Arab League, GCC to discuss attacks

Updated 07 January 2016

Arab League, GCC to discuss attacks

The Gulf Cooperation Council (GCC) and the Arab League (AL) have convened extraordinary meetings of their foreign minister on Saturday and Sunday to discuss the issues related to the violent attacks on the Saudi Embassy in Tehran and the Saudi Consulate in Mashhad.

Announcing the emergency meeting, the Arab League said: “It has been decided to hold an extraordinary meeting of the foreign ministers of the Arab League Council on Sunday at the headquarters in Cairo.”
“This meeting is being held following an official note from the Saudi permanent delegation to the Arab League,” said Ahmed Ben Helli, deputy secretary-general of the league, in a statement.
The meeting is expected to denounce the Iranian attacks on the Saudi Embassy in Tehran and the Consulate in Mashhad, which violated all international norms and the sanctity of the Vienna convention that guarantees protection of diplomats in host countries. The meeting will also discuss the Iranian interference in the internal affairs of Arab countries.
GCC Secretary-General Abdullatif Al-Zayani said that the GCC will hold an extraordinary meeting of the foreign minister in Riyadh on Saturday under the chairmanship Foreign Minister Adel Al-Jubeir and it will address concerns on attacks on the Saudi diplomatic missions in Iran.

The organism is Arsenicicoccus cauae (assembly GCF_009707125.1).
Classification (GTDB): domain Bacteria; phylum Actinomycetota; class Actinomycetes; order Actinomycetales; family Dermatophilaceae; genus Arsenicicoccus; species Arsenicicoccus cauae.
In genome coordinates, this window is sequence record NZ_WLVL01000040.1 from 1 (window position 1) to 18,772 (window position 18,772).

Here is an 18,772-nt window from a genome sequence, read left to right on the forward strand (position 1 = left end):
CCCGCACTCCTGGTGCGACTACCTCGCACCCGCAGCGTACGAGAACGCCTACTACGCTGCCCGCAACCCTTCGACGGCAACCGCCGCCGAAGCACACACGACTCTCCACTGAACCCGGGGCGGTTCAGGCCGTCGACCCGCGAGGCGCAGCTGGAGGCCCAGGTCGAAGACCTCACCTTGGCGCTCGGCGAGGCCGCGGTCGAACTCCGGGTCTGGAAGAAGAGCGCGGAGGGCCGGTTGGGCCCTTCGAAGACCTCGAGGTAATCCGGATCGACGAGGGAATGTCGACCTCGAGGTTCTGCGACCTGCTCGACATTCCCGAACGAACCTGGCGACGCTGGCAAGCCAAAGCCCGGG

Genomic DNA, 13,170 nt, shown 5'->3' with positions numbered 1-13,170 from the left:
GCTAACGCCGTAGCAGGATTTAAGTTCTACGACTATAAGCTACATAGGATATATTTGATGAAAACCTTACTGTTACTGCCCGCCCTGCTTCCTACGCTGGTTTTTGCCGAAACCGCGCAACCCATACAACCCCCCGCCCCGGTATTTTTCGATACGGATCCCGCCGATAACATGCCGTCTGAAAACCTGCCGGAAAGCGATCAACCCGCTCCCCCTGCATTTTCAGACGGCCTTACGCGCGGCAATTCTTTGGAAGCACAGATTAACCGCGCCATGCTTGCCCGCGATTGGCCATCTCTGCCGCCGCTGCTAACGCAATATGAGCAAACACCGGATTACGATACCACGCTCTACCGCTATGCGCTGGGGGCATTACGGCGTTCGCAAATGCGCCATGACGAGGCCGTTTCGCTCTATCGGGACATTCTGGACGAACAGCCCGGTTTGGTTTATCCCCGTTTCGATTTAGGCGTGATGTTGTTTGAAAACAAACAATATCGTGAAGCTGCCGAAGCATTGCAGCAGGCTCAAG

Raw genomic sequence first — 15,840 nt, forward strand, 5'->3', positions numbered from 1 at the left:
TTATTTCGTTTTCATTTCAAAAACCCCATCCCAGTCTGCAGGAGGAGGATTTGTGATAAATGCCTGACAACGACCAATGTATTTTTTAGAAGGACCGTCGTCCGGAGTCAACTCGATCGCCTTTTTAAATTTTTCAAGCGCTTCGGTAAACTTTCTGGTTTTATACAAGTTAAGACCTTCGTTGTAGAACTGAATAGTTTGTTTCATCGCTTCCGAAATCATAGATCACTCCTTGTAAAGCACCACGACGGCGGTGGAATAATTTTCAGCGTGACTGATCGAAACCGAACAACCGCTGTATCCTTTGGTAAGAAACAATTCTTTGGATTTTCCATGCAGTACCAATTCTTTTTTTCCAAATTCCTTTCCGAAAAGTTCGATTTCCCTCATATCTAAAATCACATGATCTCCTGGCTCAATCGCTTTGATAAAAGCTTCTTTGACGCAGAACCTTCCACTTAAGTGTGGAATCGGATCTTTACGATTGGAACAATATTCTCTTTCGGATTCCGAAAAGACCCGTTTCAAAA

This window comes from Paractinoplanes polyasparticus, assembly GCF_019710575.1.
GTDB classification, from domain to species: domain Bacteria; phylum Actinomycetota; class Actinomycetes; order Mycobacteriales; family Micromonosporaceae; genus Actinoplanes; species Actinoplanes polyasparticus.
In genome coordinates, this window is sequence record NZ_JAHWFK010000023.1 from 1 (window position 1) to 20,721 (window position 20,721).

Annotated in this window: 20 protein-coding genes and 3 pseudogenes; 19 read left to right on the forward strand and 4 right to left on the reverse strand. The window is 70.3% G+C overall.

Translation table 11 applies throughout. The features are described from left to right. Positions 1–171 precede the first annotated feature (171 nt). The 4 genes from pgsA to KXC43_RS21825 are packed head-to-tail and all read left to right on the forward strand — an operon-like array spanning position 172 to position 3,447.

The Arab League and the GCC have condemned the violent attacks describing them as a blatant violations of international conventions.


Algerian court jails protesters over election

Updated 19 November 2019

Algerian court jails protesters over election

ALGIERS: An Algerian court has jailed four protesters for 18 months for disrupting a candidate’s campaign for the Dec. 12 presidential election which is opposed by a mass protest movement.
The court sentenced the four on Monday after protests on Sunday in the western city of Tlemcen, where one of the five candidates, Ali Benflis, was campaigning. No details were available on what their exact actions were.
Algeria’s authorities are trying to quell a protest movement that erupted in February to demand the departure of the country’s ruling hierarchy, an end to corruption and the army’s withdrawal from politics.
The army, which has emerged as the most powerful institution in the country, has pushed for next month’s election as a means to end the protests and restore normality. The former president, Abdelaziz Bouteflika, quit in April.
The judgment comes a week after a series of other prison sentences were handed down to protesters who had raised flags with Berber symbols during earlier demonstrations.
Several opposition leaders have also been held during the protests, and charged with contributing to damaging army morale.
However, the authorities have also detained numerous current and former senior officials on corruption charges, and have jailed some of them including the once untouchable former intelligence chief.
The protesters have rejected any presidential election carried out now, saying the continued presence of Bouteflika allies in the upper echelons of the government mean it cannot be free or fair.
Human Rights Watch said last week that the arrest of scores of protesters looked like “part of a pattern of trying to weaken opposition to Algeria’s interim rulers and their determination to hold presidential elections.”